society. It was then reported that 296, 2981. had been World's Fair, New York, promotes use of agricultural ma- received, together with stores valued at 45,0001.. 1 Aug, 1871 chinery, 1853.
Col. Loyd Lindsay conveyed to Versailles and Paris Great trial of threshing, reaping, and mowing machines in from the society 40,0001., equally divided between France -- the American machines gaining a complete vic- the Germans and French (gratefully acknowledged) y, 1855.
about 11 Oct. 1870 The United States Government Agricultural Department cs- The crown-prince of Prussia wrote to col. Loyil Lindsay: tablished by an act of Congress, May 15, 1862.
"In this, as on other occasions of distress, the help of First great cotton fair held at Atlanta, Ga., 1881.
the English public has been poured out with a liberal The following table, furnished by the Department of Agricult- and an impartial hand. The gifts which have been
ure at Washington, shows the acreage, quantity, and money offered in a truly Christian spirit have excited a feel. value of the principal crops of the United States for the ing of heart-felt gratitudo among those on whose beyear 1830.
half I speak
Subscription Lists published:
Aix-la-Chapelle (Aachen), a Roman city, now in 3d, 17 Aug...
2,3771. 50th, 11 Oct.. .243,4441. Rhenish Prussia. Several ecclesiastical councils held 10th, 25 Aug. 33,339 60th, 26 Oct.. 260,849
here (799–1165). Here Charlemagne was born, 742, and 20th, 6 Sept. 68,677 70th, 30 Nov.. 280,598 30th, 17 Sept.
..153, 214 78th, 7 Jan. (received to 31 died, 814; having built the minster (796–804), and con40th, 29 Sept........ 208,147 Dec.)............
...289,674 ferred many privileges on the city, in which fifty-five The society afforded much help during the Servian war, July emperors have since been crowned. The city was taken -September, 1876, and the Russo-Turkish war, 1877-8. by the French in Dec., 1792; retaken by the Austrians, Ailantine, see Silk.
March, 1793; by the French, Sept. 1794; ceded to Prus
sia, 1814. Ainadin, see Ajnadin. Air, or ATMOSPHERE. Anaximenes of Miletus (530 First Treaty of Peace signed here was between France and
Spain, when France yielded Franche-Comté, but retained B.C.) declared air to be a self-existent deity, and the first
her conquests in the Netherlands, 2 May, 1668. cause of everything created. Posidonius (about 79 B.C.) The second celebrated treaty between Great Britain, France, calculated the height of the atmosphere to be 800 stadia.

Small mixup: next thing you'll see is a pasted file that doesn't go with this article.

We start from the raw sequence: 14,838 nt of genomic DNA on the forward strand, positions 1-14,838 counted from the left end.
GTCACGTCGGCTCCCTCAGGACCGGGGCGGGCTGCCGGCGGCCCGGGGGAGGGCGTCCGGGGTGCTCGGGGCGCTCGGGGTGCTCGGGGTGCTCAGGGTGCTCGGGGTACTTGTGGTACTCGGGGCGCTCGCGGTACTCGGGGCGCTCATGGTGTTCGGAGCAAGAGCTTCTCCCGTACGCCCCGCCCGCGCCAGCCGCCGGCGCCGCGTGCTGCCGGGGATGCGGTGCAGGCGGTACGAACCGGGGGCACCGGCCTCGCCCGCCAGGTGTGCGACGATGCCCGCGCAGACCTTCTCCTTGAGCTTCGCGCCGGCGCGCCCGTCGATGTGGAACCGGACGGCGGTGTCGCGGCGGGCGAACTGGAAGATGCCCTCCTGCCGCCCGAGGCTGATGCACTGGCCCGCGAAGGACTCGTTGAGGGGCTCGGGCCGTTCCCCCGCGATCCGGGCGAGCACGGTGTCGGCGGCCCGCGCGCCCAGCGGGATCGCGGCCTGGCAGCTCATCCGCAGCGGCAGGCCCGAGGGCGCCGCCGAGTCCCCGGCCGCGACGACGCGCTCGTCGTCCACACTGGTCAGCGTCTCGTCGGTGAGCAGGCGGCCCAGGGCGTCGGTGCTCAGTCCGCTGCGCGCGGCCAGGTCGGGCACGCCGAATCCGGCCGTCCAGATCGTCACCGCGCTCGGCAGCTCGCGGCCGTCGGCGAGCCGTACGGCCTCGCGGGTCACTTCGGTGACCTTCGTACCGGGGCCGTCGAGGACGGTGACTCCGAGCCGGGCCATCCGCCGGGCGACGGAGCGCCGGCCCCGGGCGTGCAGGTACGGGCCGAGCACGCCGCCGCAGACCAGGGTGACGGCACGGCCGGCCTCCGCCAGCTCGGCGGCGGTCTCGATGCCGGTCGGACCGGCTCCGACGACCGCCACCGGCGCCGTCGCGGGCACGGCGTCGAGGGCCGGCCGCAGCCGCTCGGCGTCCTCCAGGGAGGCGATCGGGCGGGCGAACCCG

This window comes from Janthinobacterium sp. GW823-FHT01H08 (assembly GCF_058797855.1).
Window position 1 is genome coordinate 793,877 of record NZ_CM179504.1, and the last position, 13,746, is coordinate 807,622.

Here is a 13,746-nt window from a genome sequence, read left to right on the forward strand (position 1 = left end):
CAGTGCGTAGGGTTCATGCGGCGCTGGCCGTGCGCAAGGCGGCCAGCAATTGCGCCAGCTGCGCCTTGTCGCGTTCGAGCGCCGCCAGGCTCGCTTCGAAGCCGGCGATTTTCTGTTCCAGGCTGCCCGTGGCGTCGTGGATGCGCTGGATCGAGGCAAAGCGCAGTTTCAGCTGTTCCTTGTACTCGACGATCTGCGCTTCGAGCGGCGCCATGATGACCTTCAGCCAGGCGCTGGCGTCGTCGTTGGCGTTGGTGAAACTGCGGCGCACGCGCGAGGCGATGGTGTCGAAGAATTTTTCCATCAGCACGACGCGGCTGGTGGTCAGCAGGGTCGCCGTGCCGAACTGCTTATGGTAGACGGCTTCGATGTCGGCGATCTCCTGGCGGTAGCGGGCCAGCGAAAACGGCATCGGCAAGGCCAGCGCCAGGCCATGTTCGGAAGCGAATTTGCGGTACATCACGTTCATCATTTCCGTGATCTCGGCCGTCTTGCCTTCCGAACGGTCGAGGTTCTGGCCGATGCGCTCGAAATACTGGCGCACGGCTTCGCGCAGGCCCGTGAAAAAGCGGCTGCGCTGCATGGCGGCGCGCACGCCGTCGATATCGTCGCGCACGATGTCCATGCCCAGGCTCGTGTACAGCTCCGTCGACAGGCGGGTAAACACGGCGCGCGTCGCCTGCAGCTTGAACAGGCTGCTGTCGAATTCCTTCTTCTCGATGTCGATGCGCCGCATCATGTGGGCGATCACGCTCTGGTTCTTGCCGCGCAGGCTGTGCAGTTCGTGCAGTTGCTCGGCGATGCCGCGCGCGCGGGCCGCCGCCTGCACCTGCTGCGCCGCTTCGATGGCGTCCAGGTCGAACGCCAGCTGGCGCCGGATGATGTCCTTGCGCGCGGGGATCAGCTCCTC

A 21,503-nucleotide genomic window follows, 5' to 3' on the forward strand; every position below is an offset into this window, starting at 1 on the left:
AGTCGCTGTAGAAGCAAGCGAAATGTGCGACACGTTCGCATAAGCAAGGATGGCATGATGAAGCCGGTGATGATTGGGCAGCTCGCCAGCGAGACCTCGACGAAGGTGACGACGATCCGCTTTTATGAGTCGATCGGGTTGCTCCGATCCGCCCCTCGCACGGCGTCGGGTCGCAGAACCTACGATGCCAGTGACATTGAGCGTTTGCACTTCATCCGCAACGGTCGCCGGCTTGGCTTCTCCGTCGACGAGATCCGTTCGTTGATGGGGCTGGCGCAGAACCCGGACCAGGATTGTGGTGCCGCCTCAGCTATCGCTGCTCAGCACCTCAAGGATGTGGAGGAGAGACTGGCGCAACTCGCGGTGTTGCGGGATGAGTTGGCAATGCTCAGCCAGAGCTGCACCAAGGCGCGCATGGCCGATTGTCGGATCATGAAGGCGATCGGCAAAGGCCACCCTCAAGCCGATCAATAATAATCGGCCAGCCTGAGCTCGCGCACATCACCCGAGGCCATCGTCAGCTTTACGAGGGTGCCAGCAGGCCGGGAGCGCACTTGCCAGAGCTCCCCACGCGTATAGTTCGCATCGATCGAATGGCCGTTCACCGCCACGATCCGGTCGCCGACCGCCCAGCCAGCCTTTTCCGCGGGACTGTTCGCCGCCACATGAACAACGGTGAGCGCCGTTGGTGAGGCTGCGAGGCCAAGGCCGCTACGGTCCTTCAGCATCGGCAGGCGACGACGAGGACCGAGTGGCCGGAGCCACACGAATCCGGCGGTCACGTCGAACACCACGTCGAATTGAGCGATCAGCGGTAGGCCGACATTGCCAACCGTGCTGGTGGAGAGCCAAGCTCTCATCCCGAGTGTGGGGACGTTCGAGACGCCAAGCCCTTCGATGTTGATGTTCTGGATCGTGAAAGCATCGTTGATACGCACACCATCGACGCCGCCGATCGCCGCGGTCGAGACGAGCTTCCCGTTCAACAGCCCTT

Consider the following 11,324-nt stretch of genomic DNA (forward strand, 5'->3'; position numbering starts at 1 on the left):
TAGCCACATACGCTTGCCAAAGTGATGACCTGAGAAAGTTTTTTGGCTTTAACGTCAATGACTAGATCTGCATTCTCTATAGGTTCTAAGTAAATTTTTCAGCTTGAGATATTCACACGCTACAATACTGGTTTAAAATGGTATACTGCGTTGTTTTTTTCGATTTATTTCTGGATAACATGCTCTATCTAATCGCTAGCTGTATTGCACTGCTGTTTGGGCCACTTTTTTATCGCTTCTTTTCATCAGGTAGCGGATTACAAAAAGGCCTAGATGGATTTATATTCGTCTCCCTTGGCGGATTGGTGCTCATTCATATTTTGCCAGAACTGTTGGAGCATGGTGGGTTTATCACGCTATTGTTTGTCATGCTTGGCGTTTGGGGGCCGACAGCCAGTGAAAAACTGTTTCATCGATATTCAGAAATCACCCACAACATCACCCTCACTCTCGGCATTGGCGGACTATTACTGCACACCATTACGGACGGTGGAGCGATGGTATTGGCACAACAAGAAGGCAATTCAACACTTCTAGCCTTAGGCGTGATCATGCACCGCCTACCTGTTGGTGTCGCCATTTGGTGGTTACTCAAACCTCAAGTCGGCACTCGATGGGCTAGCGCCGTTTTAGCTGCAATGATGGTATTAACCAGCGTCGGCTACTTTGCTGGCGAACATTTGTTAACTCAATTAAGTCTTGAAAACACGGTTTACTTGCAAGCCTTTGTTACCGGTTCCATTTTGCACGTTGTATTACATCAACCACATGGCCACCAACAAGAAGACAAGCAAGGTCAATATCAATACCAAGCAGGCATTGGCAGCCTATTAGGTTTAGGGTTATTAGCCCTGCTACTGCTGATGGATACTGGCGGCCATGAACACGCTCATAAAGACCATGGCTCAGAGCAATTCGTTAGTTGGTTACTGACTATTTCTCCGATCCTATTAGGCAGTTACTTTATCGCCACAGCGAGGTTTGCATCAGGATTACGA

Holland, Germany, Spain, and Genoa. (By it the treaties
of Westphalia in 1648, of Nimeguen in 1678 and 1679, of The pressure of air, about 15 lbs. to the square inch, was
Ryswick in 1697, of Utrecht in 1713, of Baden in 1714, of the discovered by Galileo, 1564, and demonstrated by Tor- Triple Alliance in 1717, of the Quadruple Alliance in 1718, ricelli (who invented the barometer) about A.D. 1643,
and of Vienna in 1738, were renewed and confirmed.) and was found by Pascal, in 1647, to vary with the
Signed on the part of England by John, earl of Sandwich,
and sir Thomas Robinson, 7 Oct. 1748. height. Halley, Newton, and others up to the present Congress of the sovereigns of Austria, Russia, and Prussia, time have illustrated the agency and influences of this assisted by ministers from England and France, met at Aixgreat power by various experiments, and numerous in
la-Chapelle, and a convention signed, 9 Oct. 1818, which led
to the withdrawal of the army of occupation from France. ventions have followed; among others, the AIR-GUN of Guter of Nuremberg about 1656; the AIR-PUMP, in- Aix Roads, see Rochefort. vented by Otto von Guericke of Magdeburg about 1650; Ajaccio, see Corsica. improved by Robert Boyle in 1657, by Robert Hooke about 1659;* and the AIR-PIPE, invented by Mr. Sutton,
Ajnadin, or Aiznadin (Syria). Here the Ma
hometans defeated the army of the emperor Heraclius, a brewer of London, about 1756. The density and elasticity of air were determined by Boyle; and its relation 13 July, 633. They took Damascus in 634. to light and sound by Hooke, Newton, and Derham. The
Akerman (Bessarabia). After being several times extension of our atmosphere above the surface of the taken, it was ceded to Russia in 1812. Here the celeearth has been long considered as about 15 miles.-Its brated treaty between Russia and Turkey was concluded, composition, † about 77 parts of nitrogen, 21 of oxygen, 4 Sept. 1826, which secured for the former the navigaand 2 of other matters (such as carbonic acid, watery tion of the Black Sea, recognized the Danubian princivapor, a trace of ammonia, etc.) was ascertained by palities, etc. Priestley (who discovered oxygen gas in 1774), Scheele Akhalzikh (Armenia). Near here prince Paskie(1775), Lavoisier, and Carendish; and its laws of re-witch and the Russians defeated the Turks, 24 Aug., and fraction were investigated by Dr. Bradley, 1737. The gained the city, 28 Aug. 1828. researches of Dr. Schönbein, a German chemist of Basel,